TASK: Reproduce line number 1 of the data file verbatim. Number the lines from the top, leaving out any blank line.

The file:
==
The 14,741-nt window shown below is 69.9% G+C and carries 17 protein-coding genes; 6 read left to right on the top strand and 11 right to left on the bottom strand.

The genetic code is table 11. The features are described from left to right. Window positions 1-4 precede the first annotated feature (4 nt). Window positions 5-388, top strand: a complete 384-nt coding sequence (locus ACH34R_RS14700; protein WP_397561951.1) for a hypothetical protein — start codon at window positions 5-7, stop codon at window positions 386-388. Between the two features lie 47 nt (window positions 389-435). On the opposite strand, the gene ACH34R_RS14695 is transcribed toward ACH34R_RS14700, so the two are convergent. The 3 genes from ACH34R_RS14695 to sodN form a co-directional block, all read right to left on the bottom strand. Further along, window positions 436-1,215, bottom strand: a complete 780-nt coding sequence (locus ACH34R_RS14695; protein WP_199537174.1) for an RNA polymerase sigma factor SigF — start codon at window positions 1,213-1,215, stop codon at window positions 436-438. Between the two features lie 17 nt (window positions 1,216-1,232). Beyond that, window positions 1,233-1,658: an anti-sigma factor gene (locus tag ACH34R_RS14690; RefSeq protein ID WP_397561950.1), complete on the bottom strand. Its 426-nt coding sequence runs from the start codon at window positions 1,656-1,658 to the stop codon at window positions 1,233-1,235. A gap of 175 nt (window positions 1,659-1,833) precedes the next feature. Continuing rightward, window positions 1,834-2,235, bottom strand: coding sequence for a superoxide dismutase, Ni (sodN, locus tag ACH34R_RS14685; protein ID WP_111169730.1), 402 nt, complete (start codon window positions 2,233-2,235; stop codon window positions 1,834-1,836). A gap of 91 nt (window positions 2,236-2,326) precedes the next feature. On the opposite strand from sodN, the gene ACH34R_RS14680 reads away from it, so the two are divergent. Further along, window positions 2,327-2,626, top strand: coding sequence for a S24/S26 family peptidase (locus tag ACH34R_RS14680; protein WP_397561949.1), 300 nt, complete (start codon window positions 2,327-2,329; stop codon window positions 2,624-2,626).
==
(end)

The 14,741-nt window shown below is 69.9% G+C and carries 17 protein-coding genes; 6 read left to right on the top strand and 11 right to left on the bottom strand.